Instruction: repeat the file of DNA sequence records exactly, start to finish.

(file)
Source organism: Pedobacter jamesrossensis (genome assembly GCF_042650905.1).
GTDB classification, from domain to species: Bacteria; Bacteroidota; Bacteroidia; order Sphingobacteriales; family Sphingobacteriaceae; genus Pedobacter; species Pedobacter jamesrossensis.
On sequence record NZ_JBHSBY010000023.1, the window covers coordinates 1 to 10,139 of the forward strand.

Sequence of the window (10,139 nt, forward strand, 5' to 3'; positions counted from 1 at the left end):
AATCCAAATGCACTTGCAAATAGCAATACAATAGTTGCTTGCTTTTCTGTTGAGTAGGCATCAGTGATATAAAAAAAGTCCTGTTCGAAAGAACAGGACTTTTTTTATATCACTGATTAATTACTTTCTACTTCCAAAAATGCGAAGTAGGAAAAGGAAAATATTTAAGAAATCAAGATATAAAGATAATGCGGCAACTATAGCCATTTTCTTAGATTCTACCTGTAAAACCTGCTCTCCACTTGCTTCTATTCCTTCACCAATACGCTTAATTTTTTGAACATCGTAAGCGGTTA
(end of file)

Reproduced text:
Source organism: Pedobacter jamesrossensis (genome assembly GCF_042650905.1).
GTDB classification, from domain to species: Bacteria; Bacteroidota; Bacteroidia; order Sphingobacteriales; family Sphingobacteriaceae; genus Pedobacter; species Pedobacter jamesrossensis.
On sequence record NZ_JBHSBY010000023.1, the window covers coordinates 1 to 10,139 of the forward strand.

Sequence of the window (10,139 nt, forward strand, 5' to 3'; positions counted from 1 at the left end):
AATCCAAATGCACTTGCAAATAGCAATACAATAGTTGCTTGCTTTTCTGTTGAGTAGGCATCAGTGATATAAAAAAAGTCCTGTTCGAAAGAACAGGACTTTTTTTATATCACTGATTAATTACTTTCTACTTCCAAAAATGCGAAGTAGGAAAAGGAAAATATTTAAGAAATCAAGATATAAAGATAATGCGGCAACTATAGCCATTTTCTTAGATTCTACCTGTAAAACCTGCTCTCCACTTGCTTCTATTCCTTCACCAATACGCTTAATTTTTTGAACATCGTAAGCGGTTA